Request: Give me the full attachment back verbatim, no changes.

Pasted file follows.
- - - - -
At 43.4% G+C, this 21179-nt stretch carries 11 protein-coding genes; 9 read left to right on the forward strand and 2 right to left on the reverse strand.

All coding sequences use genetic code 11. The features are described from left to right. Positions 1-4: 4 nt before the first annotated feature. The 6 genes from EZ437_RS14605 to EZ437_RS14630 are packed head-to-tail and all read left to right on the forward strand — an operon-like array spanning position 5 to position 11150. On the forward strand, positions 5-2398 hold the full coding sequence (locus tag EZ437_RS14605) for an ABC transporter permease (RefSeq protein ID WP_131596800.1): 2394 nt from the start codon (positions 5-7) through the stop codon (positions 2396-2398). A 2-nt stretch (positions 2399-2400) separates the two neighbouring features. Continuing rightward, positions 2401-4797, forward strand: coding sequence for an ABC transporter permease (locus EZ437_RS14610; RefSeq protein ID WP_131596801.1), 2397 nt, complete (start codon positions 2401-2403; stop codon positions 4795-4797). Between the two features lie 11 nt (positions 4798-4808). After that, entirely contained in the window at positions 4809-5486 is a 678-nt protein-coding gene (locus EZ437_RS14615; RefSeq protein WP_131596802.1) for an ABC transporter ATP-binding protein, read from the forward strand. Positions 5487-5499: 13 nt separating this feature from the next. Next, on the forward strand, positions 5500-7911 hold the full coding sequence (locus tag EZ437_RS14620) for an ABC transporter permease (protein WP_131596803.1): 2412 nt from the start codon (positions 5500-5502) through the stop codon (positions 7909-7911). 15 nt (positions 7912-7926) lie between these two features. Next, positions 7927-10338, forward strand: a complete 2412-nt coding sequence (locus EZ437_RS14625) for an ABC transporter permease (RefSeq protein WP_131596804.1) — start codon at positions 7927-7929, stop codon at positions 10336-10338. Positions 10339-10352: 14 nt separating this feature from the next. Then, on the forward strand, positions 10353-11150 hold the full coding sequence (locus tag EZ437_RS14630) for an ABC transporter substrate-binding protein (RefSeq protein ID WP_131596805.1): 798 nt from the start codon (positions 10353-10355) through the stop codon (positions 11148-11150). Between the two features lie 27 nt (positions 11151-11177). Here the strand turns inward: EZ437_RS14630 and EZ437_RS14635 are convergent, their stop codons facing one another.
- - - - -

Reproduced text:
At 43.4% G+C, this 21179-nt stretch carries 11 protein-coding genes; 9 read left to right on the forward strand and 2 right to left on the reverse strand.

All coding sequences use genetic code 11. The features are described from left to right. Positions 1-4: 4 nt before the first annotated feature. The 6 genes from EZ437_RS14605 to EZ437_RS14630 are packed head-to-tail and all read left to right on the forward strand — an operon-like array spanning position 5 to position 11150. On the forward strand, positions 5-2398 hold the full coding sequence (locus tag EZ437_RS14605) for an ABC transporter permease (RefSeq protein ID WP_131596800.1): 2394 nt from the start codon (positions 5-7) through the stop codon (positions 2396-2398). A 2-nt stretch (positions 2399-2400) separates the two neighbouring features. Continuing rightward, positions 2401-4797, forward strand: coding sequence for an ABC transporter permease (locus EZ437_RS14610; RefSeq protein ID WP_131596801.1), 2397 nt, complete (start codon positions 2401-2403; stop codon positions 4795-4797). Between the two features lie 11 nt (positions 4798-4808). After that, entirely contained in the window at positions 4809-5486 is a 678-nt protein-coding gene (locus EZ437_RS14615; RefSeq protein WP_131596802.1) for an ABC transporter ATP-binding protein, read from the forward strand. Positions 5487-5499: 13 nt separating this feature from the next. Next, on the forward strand, positions 5500-7911 hold the full coding sequence (locus tag EZ437_RS14620) for an ABC transporter permease (protein WP_131596803.1): 2412 nt from the start codon (positions 5500-5502) through the stop codon (positions 7909-7911). 15 nt (positions 7912-7926) lie between these two features. Next, positions 7927-10338, forward strand: a complete 2412-nt coding sequence (locus EZ437_RS14625) for an ABC transporter permease (RefSeq protein WP_131596804.1) — start codon at positions 7927-7929, stop codon at positions 10336-10338. Positions 10339-10352: 14 nt separating this feature from the next. Then, on the forward strand, positions 10353-11150 hold the full coding sequence (locus tag EZ437_RS14630) for an ABC transporter substrate-binding protein (RefSeq protein ID WP_131596805.1): 798 nt from the start codon (positions 10353-10355) through the stop codon (positions 11148-11150). Between the two features lie 27 nt (positions 11151-11177). Here the strand turns inward: EZ437_RS14630 and EZ437_RS14635 are convergent, their stop codons facing one another.